Apple trademarks its Stores to deter copycats

Apple has been granted a trademark on the design of its Apple Stores by the US Patent & Trademark Office.
Written by Sam Shead, Contributor

Apple has trademarked the design of its retail stores in an attempt to prevent copycat shops from being set up.

The US Patent & Trademark Office (USPTO) approved Apple's request to trademark the design and layout of its stores last week, according to patent office records.

The approval was granted more than two years after the company first filed the application to trademark its stores in May 2010.

Apple has requested that no store be allowed to replicate various features, including "a clear glass storefront surrounded by a panelled facade" or an "oblong table with stools...set below video screens flush mounted on the back wall."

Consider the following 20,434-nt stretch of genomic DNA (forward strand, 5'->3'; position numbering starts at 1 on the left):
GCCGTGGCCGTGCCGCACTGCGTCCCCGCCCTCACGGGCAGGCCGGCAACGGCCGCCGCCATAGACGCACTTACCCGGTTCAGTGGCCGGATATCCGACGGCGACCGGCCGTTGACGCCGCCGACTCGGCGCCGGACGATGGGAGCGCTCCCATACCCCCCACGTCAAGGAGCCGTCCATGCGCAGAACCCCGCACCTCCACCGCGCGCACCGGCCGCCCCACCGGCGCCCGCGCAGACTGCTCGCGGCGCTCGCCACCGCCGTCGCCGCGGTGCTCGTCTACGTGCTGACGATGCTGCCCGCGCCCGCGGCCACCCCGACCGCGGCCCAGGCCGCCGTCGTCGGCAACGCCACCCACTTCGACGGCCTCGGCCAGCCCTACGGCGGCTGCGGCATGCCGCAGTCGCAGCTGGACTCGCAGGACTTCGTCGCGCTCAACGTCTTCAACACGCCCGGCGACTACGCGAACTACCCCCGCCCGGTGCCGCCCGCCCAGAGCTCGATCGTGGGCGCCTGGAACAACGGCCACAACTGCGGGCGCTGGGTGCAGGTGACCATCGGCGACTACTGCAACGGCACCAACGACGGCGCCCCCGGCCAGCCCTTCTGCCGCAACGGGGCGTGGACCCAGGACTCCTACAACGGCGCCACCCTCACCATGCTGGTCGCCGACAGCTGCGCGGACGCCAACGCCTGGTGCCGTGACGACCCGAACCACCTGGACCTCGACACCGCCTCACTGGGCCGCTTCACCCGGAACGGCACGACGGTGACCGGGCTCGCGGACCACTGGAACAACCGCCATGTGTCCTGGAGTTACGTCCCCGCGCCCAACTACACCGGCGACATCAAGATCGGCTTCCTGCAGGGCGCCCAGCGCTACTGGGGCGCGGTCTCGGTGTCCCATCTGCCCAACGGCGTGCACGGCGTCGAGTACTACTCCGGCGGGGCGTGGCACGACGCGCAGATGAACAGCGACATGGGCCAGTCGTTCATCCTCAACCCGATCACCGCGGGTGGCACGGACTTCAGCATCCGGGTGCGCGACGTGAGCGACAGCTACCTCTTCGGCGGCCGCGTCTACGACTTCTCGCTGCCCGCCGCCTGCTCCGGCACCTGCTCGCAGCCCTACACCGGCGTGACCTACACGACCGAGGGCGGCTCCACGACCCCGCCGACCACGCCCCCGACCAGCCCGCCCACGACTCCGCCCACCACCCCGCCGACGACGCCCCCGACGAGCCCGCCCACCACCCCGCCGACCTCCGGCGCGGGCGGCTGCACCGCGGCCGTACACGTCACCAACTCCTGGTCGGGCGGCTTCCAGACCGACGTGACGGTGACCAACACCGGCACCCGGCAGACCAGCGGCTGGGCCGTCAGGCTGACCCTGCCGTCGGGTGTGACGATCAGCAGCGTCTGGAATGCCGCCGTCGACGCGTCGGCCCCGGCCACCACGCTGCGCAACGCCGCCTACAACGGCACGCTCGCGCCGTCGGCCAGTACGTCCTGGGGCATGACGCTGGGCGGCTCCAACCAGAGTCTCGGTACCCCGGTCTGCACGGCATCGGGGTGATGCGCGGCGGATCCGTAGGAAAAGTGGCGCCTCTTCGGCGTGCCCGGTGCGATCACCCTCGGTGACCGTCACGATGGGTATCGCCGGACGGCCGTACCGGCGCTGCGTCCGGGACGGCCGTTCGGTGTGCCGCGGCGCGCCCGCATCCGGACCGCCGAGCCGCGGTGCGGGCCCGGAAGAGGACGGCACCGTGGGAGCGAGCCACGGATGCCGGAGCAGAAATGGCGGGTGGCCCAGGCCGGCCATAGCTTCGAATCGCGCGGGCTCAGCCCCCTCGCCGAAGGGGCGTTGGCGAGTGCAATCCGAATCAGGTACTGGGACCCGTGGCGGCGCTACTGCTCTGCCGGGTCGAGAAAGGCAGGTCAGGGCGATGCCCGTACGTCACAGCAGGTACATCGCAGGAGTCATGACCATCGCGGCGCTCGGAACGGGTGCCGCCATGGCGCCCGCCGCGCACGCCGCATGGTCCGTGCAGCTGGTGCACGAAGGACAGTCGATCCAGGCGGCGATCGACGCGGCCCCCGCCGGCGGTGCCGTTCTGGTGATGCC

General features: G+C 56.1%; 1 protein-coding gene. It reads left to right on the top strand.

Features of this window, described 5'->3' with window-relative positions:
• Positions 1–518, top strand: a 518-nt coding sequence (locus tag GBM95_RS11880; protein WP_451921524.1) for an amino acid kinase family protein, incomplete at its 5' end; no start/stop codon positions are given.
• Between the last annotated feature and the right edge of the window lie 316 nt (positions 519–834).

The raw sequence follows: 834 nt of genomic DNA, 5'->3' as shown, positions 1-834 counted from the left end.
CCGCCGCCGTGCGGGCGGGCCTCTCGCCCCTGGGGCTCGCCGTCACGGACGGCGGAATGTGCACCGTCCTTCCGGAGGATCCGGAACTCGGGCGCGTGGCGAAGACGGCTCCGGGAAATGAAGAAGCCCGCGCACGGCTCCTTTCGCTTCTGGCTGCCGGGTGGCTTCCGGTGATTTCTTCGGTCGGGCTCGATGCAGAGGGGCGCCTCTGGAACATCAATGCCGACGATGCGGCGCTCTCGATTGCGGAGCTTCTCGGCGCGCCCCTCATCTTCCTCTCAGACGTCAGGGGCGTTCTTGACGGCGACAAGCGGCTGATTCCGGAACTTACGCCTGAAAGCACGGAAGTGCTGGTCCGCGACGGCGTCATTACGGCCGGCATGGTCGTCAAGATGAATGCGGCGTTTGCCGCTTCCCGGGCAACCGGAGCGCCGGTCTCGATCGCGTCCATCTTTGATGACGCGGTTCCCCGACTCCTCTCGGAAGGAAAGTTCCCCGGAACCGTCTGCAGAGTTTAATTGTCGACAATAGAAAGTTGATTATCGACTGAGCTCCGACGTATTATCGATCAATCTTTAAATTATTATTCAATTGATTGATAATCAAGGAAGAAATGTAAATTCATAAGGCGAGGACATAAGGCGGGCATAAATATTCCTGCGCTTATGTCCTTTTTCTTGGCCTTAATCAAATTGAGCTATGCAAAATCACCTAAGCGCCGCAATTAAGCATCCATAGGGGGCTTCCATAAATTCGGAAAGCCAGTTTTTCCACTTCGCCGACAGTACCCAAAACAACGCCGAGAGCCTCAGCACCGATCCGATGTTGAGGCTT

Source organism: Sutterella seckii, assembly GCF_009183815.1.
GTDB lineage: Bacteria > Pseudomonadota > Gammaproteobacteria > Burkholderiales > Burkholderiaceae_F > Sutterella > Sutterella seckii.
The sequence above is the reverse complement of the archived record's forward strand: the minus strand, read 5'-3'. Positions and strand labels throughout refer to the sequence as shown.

A fake Apple Store in the Chinese city of Kunming received international news coverage in 2011 after a blogger published photos showing the white Apple logo and long wooden tables inside. Several other fake Apple Stores were opened in the same city but were later ordered to shut down by Chinese authorities.

Apple co-founder Steve Jobs was heavily involved with the design of Apple Stores and is listed as the inventor on the patent for Apple's all-glass staircase.

The trademark on Apple Stores does not extend beyond the US, according to a Reuters source, who added that companies that file for domestic protection usually go for similar protection in other countries they operate in.

Apple declined to comment on the trademark approval.

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